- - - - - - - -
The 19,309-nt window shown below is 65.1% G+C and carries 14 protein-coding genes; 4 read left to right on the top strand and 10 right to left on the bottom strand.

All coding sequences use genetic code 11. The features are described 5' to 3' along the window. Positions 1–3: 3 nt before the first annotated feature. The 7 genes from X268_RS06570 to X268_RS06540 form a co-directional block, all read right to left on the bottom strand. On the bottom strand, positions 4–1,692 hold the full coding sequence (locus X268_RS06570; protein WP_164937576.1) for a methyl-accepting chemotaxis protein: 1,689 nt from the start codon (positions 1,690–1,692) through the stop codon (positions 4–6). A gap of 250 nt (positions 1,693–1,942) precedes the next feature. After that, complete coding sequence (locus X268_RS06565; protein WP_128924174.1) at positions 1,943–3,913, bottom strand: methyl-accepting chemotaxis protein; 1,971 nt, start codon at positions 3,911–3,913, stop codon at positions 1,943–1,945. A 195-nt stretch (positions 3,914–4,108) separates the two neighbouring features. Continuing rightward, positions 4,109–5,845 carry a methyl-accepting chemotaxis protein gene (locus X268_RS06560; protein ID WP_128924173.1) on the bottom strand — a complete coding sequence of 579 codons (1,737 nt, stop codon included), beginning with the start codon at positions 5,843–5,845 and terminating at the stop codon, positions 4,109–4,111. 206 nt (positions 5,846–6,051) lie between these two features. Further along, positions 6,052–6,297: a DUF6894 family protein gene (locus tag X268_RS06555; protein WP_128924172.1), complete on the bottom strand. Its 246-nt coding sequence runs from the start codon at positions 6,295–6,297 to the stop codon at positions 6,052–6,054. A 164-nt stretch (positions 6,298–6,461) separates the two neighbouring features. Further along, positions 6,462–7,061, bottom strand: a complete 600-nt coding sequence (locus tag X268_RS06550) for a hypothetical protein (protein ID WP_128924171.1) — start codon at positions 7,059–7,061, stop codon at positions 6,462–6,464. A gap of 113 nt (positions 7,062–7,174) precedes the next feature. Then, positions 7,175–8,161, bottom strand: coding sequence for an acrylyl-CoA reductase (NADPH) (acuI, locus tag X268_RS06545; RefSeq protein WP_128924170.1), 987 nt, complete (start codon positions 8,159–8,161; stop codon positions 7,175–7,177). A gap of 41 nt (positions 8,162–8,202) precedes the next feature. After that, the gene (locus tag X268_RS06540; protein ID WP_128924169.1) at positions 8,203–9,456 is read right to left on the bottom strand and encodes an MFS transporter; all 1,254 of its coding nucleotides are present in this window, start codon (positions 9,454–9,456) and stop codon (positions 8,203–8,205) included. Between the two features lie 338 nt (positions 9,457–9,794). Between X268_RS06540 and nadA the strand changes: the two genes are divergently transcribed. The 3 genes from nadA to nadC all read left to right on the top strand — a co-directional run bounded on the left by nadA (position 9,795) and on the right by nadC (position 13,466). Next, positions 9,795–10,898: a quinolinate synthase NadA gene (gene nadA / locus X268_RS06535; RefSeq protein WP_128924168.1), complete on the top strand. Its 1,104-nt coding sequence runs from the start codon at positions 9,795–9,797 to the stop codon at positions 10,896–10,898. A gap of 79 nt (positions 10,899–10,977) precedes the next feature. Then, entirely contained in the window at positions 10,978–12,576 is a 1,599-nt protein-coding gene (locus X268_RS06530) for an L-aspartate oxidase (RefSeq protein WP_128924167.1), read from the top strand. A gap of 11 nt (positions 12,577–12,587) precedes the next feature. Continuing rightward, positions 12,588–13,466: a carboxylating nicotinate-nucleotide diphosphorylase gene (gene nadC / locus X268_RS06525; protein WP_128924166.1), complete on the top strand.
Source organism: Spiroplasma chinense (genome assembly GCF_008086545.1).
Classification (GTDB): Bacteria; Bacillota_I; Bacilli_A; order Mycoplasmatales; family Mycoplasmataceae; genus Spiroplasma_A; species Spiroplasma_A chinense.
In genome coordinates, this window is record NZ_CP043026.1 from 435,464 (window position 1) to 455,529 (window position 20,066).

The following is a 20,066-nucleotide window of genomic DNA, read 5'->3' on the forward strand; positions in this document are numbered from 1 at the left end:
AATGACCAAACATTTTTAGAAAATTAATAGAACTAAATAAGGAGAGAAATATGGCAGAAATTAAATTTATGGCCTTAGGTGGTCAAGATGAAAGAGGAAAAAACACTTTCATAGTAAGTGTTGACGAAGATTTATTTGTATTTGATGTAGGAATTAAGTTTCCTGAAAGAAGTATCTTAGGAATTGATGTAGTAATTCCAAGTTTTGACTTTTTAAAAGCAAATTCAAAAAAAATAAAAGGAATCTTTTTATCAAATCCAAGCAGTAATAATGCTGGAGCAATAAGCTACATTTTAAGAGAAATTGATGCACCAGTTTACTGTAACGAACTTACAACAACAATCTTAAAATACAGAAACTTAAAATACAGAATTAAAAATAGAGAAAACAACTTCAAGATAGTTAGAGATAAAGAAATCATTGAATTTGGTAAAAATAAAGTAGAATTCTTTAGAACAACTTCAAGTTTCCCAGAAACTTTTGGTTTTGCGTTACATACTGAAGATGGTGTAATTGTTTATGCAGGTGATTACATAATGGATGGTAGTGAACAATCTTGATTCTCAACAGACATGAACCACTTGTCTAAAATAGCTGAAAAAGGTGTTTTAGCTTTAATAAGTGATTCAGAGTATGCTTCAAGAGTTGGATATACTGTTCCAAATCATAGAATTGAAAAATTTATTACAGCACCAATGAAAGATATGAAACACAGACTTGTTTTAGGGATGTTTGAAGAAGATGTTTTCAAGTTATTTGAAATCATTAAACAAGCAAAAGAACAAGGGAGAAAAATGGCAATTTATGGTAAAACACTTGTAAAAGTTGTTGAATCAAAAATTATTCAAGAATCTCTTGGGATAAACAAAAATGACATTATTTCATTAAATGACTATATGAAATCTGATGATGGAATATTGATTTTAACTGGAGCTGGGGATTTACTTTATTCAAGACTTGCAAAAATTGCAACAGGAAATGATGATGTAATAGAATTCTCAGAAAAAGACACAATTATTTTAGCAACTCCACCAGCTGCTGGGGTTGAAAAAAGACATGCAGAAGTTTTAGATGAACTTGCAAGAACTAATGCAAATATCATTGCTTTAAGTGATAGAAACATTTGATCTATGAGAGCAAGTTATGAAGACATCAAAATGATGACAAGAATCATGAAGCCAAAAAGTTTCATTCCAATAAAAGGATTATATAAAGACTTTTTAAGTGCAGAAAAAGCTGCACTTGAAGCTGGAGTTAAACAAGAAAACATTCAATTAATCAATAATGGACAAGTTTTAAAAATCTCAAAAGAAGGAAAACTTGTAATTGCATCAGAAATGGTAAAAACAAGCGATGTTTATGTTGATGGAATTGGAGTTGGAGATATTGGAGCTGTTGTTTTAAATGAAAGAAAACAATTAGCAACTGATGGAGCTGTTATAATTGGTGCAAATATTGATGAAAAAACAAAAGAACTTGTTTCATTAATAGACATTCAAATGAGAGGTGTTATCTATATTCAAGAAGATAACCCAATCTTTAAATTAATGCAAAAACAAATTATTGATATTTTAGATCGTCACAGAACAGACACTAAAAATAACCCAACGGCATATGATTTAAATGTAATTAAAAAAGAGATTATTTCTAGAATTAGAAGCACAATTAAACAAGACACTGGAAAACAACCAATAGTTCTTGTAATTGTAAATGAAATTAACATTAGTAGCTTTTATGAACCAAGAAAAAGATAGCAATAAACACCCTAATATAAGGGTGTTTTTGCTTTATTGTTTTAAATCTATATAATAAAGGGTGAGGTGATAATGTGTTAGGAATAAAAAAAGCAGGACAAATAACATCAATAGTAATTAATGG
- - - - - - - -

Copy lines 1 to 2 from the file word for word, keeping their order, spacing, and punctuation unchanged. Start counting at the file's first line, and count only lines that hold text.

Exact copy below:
The 19,309-nt window shown below is 65.1% G+C and carries 14 protein-coding genes; 4 read left to right on the top strand and 10 right to left on the bottom strand.

All coding sequences use genetic code 11. The features are described 5' to 3' along the window. Positions 1–3: 3 nt before the first annotated feature. The 7 genes from X268_RS06570 to X268_RS06540 form a co-directional block, all read right to left on the bottom strand. On the bottom strand, positions 4–1,692 hold the full coding sequence (locus X268_RS06570; protein WP_164937576.1) for a methyl-accepting chemotaxis protein: 1,689 nt from the start codon (positions 1,690–1,692) through the stop codon (positions 4–6). A gap of 250 nt (positions 1,693–1,942) precedes the next feature. After that, complete coding sequence (locus X268_RS06565; protein WP_128924174.1) at positions 1,943–3,913, bottom strand: methyl-accepting chemotaxis protein; 1,971 nt, start codon at positions 3,911–3,913, stop codon at positions 1,943–1,945. A 195-nt stretch (positions 3,914–4,108) separates the two neighbouring features. Continuing rightward, positions 4,109–5,845 carry a methyl-accepting chemotaxis protein gene (locus X268_RS06560; protein ID WP_128924173.1) on the bottom strand — a complete coding sequence of 579 codons (1,737 nt, stop codon included), beginning with the start codon at positions 5,843–5,845 and terminating at the stop codon, positions 4,109–4,111. 206 nt (positions 5,846–6,051) lie between these two features. Further along, positions 6,052–6,297: a DUF6894 family protein gene (locus tag X268_RS06555; protein WP_128924172.1), complete on the bottom strand. Its 246-nt coding sequence runs from the start codon at positions 6,295–6,297 to the stop codon at positions 6,052–6,054. A 164-nt stretch (positions 6,298–6,461) separates the two neighbouring features. Further along, positions 6,462–7,061, bottom strand: a complete 600-nt coding sequence (locus tag X268_RS06550) for a hypothetical protein (protein ID WP_128924171.1) — start codon at positions 7,059–7,061, stop codon at positions 6,462–6,464. A gap of 113 nt (positions 7,062–7,174) precedes the next feature. Then, positions 7,175–8,161, bottom strand: coding sequence for an acrylyl-CoA reductase (NADPH) (acuI, locus tag X268_RS06545; RefSeq protein WP_128924170.1), 987 nt, complete (start codon positions 8,159–8,161; stop codon positions 7,175–7,177). A gap of 41 nt (positions 8,162–8,202) precedes the next feature. After that, the gene (locus tag X268_RS06540; protein ID WP_128924169.1) at positions 8,203–9,456 is read right to left on the bottom strand and encodes an MFS transporter; all 1,254 of its coding nucleotides are present in this window, start codon (positions 9,454–9,456) and stop codon (positions 8,203–8,205) included. Between the two features lie 338 nt (positions 9,457–9,794). Between X268_RS06540 and nadA the strand changes: the two genes are divergently transcribed. The 3 genes from nadA to nadC all read left to right on the top strand — a co-directional run bounded on the left by nadA (position 9,795) and on the right by nadC (position 13,466). Next, positions 9,795–10,898: a quinolinate synthase NadA gene (gene nadA / locus X268_RS06535; RefSeq protein WP_128924168.1), complete on the top strand. Its 1,104-nt coding sequence runs from the start codon at positions 9,795–9,797 to the stop codon at positions 10,896–10,898. A gap of 79 nt (positions 10,899–10,977) precedes the next feature. Then, entirely contained in the window at positions 10,978–12,576 is a 1,599-nt protein-coding gene (locus X268_RS06530) for an L-aspartate oxidase (RefSeq protein WP_128924167.1), read from the top strand. A gap of 11 nt (positions 12,577–12,587) precedes the next feature. Continuing rightward, positions 12,588–13,466: a carboxylating nicotinate-nucleotide diphosphorylase gene (gene nadC / locus X268_RS06525; protein WP_128924166.1), complete on the top strand.